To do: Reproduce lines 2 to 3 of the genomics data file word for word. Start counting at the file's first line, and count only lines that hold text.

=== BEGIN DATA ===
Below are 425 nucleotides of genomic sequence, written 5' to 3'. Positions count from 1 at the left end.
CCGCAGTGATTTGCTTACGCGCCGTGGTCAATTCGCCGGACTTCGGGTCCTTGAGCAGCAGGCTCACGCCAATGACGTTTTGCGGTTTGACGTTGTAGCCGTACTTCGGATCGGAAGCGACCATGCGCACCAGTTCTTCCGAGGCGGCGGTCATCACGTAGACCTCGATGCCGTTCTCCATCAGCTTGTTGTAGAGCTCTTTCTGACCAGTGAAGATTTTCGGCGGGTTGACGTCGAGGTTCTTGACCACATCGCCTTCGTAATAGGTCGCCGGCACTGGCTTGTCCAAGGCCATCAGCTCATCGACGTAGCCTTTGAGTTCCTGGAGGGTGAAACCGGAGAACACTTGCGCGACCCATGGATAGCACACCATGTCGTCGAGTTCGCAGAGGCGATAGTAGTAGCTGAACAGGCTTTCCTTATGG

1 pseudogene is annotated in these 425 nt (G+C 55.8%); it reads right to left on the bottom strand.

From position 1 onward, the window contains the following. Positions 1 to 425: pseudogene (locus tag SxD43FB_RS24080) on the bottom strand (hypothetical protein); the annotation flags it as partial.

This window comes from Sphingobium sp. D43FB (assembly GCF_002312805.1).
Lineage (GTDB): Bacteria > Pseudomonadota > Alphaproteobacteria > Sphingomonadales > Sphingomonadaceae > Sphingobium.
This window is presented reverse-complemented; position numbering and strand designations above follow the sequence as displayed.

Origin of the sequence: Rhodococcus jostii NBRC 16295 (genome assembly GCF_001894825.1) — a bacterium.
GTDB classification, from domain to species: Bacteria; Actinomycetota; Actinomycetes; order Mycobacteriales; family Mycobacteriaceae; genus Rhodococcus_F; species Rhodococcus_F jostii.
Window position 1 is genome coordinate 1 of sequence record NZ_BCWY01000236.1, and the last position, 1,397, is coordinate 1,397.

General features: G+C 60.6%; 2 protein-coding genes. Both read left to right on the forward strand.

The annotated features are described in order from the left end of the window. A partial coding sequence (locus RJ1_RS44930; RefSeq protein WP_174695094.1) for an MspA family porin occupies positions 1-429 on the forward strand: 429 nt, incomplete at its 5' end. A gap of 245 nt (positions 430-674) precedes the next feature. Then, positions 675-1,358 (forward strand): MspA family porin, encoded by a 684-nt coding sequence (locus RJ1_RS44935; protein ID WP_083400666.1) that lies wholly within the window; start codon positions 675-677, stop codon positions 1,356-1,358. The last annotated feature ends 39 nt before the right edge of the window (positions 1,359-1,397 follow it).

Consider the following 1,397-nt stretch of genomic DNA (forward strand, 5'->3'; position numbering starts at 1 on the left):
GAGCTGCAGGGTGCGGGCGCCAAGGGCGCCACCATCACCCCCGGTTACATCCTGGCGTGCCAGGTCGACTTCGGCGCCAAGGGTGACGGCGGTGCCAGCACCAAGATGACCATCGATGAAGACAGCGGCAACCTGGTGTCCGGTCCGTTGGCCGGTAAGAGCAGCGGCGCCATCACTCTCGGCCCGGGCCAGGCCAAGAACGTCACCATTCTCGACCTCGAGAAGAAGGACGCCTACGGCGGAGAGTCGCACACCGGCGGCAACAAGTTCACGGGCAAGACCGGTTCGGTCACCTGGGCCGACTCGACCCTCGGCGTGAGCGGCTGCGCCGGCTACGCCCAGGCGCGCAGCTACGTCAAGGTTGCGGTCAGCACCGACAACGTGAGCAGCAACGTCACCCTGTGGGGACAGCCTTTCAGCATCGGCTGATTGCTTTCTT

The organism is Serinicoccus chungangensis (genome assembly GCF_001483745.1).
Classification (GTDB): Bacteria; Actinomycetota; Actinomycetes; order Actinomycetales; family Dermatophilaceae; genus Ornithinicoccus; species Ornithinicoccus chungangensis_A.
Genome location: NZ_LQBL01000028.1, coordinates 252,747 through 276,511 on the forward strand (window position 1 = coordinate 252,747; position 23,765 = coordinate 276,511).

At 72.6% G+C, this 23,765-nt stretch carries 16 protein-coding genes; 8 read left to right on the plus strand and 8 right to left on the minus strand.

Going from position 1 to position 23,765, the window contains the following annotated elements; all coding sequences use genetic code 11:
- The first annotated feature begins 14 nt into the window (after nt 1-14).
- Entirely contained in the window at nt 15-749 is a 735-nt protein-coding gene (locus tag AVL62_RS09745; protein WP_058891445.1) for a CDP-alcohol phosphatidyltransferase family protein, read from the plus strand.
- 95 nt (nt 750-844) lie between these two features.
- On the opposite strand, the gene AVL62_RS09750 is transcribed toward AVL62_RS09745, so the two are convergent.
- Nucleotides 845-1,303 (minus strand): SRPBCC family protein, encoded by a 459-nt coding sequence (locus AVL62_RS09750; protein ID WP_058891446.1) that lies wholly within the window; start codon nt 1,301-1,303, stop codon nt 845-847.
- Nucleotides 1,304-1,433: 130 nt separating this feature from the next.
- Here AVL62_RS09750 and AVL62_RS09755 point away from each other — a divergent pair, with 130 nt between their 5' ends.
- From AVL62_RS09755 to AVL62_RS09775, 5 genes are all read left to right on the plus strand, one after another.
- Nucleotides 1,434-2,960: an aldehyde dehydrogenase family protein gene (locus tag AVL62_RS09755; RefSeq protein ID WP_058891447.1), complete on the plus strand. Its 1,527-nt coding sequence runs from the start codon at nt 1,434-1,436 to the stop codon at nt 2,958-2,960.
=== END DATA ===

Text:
CCGCAGTGATTTGCTTACGCGCCGTGGTCAATTCGCCGGACTTCGGGTCCTTGAGCAGCAGGCTCACGCCAATGACGTTTTGCGGTTTGACGTTGTAGCCGTACTTCGGATCGGAAGCGACCATGCGCACCAGTTCTTCCGAGGCGGCGGTCATCACGTAGACCTCGATGCCGTTCTCCATCAGCTTGTTGTAGAGCTCTTTCTGACCAGTGAAGATTTTCGGCGGGTTGACGTCGAGGTTCTTGACCACATCGCCTTCGTAATAGGTCGCCGGCACTGGCTTGTCCAAGGCCATCAGCTCATCGACGTAGCCTTTGAGTTCCTGGAGGGTGAAACCGGAGAACACTTGCGCGACCCATGGATAGCACACCATGTCGTCGAGTTCGCAGAGGCGATAGTAGTAGCTGAACAGGCTTTCCTTATGG

1 pseudogene is annotated in these 425 nt (G+C 55.8%); it reads right to left on the bottom strand.